Newsround

News.  Some True

Cyber attack on Israel planned for Wednesday to mark 9/11. A few days ago, a YouTube video was distributed calling on Muslim hackers worldwide to attack Israel on Wednesday, September 11. Just over five months ago, on Holocaust Day, “Globes” reported on a cyber attack against Israel by Muslim hacker groups sponsored by underground organization, Anonymous. The attack included hacking into Israeli websites and crashing them, hacking into Facebook accounts of Israeli citizens, and other activity aimed at damaging Israel’s Internet space.  The hackers declared that the cyber attack’s general objective was to wipe Israel off the Internet map, which means that the attack was unquestionably a failure. But from the hackers’ perspective, they were able to deal Israel a painful blow, and they are now ready for a new round. A few days ago, a YouTube video was distributed calling on Muslim hackers worldwide to attack Israel on Wednesday, September 11.
Cyber Attacks More Threat to Supply Chain Than Weather. While recent natural catastrophes have highlighted the risks weather poses to a company’s supply chain, technology failure and cyber attacks represent an even greater threat that many companies overlook, a new report said. In its “Tomorrow Never Knows: Emerging Risks” report, the Guy Carpenter said, “Few aspects of our personal or commercial lives are now technology free. And yet, most individuals and businesses only realize the extent of this dependency when they are negatively affected by a technology-driven or technology-dependent event.” This reality extends to a company’s supply chain, Guy Carpenter said. “Due to technological innovation and advances, many parts of a company’s or industry’s supply chain may have become interconnected and automated. Technology is indeed a critical enabler of a supply chain’s operations,” states the report. As such, the consultancy said, a single disruption such as a cyber attack “has the potential to put an entire company’s supply chain at risk.” The report outlines results from the “Business Continuity Institute’s 2012 Supply Chain Resilience Survey,” which show that unplanned outage of IT/telecoms was the most significant cause of supply-chain disruption last year, outpacing adverse weather, which placed second.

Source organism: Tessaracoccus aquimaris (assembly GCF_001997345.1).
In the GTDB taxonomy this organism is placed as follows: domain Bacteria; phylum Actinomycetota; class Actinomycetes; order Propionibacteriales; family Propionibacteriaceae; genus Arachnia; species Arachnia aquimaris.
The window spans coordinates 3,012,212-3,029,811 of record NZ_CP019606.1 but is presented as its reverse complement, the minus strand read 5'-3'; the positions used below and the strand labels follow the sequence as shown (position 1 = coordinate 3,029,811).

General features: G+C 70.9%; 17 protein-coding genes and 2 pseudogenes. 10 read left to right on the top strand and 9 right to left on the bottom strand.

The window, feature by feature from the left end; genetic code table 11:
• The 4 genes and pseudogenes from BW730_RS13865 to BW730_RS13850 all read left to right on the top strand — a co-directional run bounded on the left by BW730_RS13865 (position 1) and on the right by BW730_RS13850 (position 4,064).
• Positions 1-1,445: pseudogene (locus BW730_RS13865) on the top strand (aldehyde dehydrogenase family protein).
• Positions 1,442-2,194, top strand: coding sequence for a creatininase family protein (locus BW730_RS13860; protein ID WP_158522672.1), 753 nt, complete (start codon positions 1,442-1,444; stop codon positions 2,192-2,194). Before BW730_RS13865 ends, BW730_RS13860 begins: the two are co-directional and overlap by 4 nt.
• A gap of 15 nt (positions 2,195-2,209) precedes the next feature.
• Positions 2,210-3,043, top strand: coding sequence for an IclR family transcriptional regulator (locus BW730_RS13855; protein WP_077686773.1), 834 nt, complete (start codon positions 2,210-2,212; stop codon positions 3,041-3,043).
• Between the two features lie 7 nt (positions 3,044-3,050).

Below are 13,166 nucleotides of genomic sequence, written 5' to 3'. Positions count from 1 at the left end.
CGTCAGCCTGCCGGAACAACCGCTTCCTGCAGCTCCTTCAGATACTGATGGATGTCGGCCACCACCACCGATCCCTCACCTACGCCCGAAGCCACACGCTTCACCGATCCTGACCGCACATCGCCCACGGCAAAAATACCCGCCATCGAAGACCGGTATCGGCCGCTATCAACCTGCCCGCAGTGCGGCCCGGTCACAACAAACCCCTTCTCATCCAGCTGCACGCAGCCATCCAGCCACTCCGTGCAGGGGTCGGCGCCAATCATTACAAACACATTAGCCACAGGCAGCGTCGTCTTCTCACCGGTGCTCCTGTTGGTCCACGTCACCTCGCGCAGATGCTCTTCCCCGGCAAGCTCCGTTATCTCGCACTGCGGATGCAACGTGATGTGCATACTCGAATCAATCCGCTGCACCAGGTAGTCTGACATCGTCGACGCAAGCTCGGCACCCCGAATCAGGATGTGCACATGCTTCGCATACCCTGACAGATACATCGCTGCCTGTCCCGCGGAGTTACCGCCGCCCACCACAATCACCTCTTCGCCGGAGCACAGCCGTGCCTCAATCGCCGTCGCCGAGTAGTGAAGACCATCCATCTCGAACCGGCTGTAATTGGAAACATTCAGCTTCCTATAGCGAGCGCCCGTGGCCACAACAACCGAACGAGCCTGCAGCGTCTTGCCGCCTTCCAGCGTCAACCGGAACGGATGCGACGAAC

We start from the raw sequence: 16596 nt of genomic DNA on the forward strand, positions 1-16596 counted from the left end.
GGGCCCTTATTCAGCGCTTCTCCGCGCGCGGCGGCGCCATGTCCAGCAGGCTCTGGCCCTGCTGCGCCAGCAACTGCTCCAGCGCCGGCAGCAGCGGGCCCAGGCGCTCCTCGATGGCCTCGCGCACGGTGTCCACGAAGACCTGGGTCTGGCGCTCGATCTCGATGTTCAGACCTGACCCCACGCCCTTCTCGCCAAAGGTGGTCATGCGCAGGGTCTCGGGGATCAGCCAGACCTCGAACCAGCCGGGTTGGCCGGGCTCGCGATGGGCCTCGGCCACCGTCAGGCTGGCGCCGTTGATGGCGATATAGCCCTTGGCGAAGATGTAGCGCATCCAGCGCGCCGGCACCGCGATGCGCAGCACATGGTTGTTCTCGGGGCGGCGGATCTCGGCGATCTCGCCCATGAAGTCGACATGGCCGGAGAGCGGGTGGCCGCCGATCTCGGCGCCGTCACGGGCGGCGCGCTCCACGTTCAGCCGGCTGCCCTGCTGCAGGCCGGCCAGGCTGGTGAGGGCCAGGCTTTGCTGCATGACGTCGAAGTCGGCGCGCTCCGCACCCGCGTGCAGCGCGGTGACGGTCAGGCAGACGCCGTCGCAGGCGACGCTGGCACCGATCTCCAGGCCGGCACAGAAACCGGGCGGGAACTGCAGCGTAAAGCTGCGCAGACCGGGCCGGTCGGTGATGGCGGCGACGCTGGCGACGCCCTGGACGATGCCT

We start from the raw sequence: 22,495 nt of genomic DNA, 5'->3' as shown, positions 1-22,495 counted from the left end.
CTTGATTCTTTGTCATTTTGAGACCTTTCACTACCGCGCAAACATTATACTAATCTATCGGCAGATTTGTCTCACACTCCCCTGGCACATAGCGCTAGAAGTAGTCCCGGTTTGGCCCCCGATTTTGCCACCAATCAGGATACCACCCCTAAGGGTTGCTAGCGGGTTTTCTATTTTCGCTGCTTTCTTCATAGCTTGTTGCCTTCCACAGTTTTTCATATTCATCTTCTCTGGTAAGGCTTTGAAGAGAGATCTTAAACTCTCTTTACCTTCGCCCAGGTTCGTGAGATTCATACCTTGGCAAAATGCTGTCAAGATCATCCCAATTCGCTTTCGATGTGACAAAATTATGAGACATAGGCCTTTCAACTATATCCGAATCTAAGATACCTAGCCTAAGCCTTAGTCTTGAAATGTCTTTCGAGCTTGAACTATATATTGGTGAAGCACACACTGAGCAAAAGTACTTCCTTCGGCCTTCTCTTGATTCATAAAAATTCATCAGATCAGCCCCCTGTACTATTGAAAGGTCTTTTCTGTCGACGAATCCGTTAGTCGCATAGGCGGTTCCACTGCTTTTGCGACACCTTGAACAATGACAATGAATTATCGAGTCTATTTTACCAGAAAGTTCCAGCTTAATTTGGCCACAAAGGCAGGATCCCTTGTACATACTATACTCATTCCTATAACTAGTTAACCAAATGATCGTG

Ultra Electronics, 3eTI Prevents Cyber-Attacks with New Defense-in-Depth Security Device for Industrial Control Systems. EtherGuard L3 integrates enhanced layers of Information Assurance (IA) and cyber security controls for truly intelligent, more secure protection of real-time systems. Ultra Electronics, 3eTI, a leading provider of military-grade, cyber-secure network solutions for critical information systems, infrastructure and industrial automation, announces the next major release of its EtherGuard® L3, a government-grade, Layer 3 encryption device. This release focuses on preventing sophisticated ICS cyber-attacks by providing defense-in-depth (DID) cyber security for machine-to-machine (M2M) and embedded systems connectivity. EtherGuard L3 is designed to prevent malware such as Stuxnet or “insider” attacks from targeting defense and industrial environments, as well as countering the inadequate security which commonly exposes networks and critical edge devices to exploitation.
The EtherGuard L3 provides multi-layer protection including encryption, authentication, access control, denial-of-service, deep-packet-inspection (DPI), intrusion detection and prevention, central network management, and key management for industrial control and real-time systems. Together these capabilities allow an EtherGuard L3 to efficiently provide both safety and security defenses against multiple types of attack. EtherGuard L3’s protection, which is available as a device or integrated OEM module, enhances situational awareness for critical applications and empowers network managers to achieve the ever-elusive balance between security and operations.
 
Sykipot malware used to gather intel on U.S. civil aviation sector. Trend Micro researchers spotted the Sykipot malware being used in a new campaign targeting the U.S. civil aviation sector.
Fraudsters abuse Google Calendar for Android to send out scam messages. Researchers at Webroot found that scammers are registering thousands of fake Google accounts and using the Google Calendar app for Android to send out spam calendar invites.
 
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